Writing from Experience: Narrating an Event Assignment

Document created by Classroom Compass Administrator on Mar 24, 2016
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The assignment


A narrative re-creates an experience for a central purpose: usually to reveal an insight about the action or people involved. You might write about an experience in which you encountered people from a culture different from your own. You might write about a turning point in your life—perhaps a time when you were forced suddenly to grow up, a time when you faced a difficult challenge, or a time when you reassessed your values. You might describe an experience in which you learned to do something new: coaching a Little League team, designing stage sets for a play, forming a musical group. Or you might recount an adventure that tested you in some way. If you have experienced work in an emergency room, on an ambulance or fire truck, or as a police officer, you might describe in vivid detail one day or evening at work to give readers an inside view of a stressful job.

 

A narrative should focus on a central insight, but that insight is often presented indirectly as the story unfolds. In other words, an explicit thesis is often not necessary (unless your instructor requires one). This assignment should be based on your own experience (no fiction, please), and use of the word I is of course appropriate. Aim for an essay from 500 to 1,000 words long—two to four typed pages, double-spaced.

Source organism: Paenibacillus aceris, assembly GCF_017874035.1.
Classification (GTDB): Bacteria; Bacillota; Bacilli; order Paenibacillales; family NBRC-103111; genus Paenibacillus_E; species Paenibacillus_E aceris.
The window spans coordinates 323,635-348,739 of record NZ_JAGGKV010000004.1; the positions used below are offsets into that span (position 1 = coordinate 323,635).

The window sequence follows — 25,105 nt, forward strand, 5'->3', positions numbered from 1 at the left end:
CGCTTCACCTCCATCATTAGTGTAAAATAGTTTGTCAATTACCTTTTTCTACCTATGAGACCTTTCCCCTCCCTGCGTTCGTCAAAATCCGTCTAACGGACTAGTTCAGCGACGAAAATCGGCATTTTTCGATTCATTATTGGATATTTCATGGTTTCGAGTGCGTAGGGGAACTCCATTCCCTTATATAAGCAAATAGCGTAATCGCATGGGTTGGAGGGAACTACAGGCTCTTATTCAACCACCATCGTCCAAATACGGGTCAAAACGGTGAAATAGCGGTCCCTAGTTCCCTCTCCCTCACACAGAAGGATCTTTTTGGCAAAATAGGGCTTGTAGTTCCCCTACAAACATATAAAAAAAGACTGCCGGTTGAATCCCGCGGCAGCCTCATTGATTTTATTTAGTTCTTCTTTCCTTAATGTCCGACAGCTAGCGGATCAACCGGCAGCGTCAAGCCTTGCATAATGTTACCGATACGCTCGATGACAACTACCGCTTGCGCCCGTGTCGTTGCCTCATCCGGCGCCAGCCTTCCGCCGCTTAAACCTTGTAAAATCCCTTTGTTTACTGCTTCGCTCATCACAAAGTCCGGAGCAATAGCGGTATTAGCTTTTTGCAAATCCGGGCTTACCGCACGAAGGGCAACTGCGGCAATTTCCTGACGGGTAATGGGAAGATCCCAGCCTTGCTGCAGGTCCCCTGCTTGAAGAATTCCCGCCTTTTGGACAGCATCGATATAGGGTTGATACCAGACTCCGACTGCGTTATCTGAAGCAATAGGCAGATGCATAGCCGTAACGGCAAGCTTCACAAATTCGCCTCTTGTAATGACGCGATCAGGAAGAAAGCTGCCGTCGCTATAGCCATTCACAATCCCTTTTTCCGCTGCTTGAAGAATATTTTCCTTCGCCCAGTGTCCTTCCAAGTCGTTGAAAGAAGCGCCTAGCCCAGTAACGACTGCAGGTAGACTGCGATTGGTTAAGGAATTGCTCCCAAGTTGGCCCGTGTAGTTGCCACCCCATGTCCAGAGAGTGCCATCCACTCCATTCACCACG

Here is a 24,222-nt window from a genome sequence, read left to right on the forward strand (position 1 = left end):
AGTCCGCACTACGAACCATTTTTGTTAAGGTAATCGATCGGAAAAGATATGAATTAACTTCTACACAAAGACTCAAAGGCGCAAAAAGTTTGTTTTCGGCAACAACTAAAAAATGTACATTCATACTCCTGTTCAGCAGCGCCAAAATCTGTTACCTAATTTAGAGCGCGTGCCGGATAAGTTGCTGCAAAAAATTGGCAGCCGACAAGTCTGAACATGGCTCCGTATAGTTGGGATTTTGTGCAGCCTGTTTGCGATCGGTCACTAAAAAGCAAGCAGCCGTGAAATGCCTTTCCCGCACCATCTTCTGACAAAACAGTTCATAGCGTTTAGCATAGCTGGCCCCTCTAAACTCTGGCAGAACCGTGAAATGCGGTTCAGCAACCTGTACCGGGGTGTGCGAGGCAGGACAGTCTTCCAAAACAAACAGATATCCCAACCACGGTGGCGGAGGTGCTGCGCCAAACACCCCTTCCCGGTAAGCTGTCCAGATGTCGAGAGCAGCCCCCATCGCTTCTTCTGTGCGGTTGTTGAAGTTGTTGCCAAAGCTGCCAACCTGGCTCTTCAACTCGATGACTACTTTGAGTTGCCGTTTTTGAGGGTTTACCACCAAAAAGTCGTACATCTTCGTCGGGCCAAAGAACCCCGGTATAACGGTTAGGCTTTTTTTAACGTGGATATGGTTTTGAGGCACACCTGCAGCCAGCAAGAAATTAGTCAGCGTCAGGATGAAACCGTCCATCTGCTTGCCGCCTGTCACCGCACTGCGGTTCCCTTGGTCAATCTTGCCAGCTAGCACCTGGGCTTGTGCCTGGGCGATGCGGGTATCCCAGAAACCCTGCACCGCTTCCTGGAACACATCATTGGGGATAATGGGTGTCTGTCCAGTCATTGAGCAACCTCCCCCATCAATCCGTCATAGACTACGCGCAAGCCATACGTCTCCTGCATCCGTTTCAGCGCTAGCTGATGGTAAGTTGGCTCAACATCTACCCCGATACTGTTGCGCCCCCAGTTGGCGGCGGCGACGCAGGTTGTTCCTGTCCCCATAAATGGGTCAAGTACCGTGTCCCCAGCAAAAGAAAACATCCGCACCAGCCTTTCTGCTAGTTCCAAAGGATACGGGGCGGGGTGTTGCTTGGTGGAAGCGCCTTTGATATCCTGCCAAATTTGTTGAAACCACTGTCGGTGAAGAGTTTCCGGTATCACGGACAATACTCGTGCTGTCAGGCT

Tips on narrating an event

 

  • In your introduction, put readers on the scene and get right to the action. (If your instructor requires an explicit thesis, provide some background information that leads up to your thesis.)
  • Although you will probably choose to narrate events in chronological order, be open to other possibilities. For example, you may want to begin at a later point in the story and then "flash back" to an earlier time.
  • Use specific details to help readers visualize people and places.
  • Use active verbs to move the story along.
  • Consider using dialogue to develop the personalities of some of the characters in your narration.
  • In the conclusion, make the significance of the event clear to readers.

 

Michelle on Tape (attached)

Escaped Prisoner (attached)

Attachments

Outcomes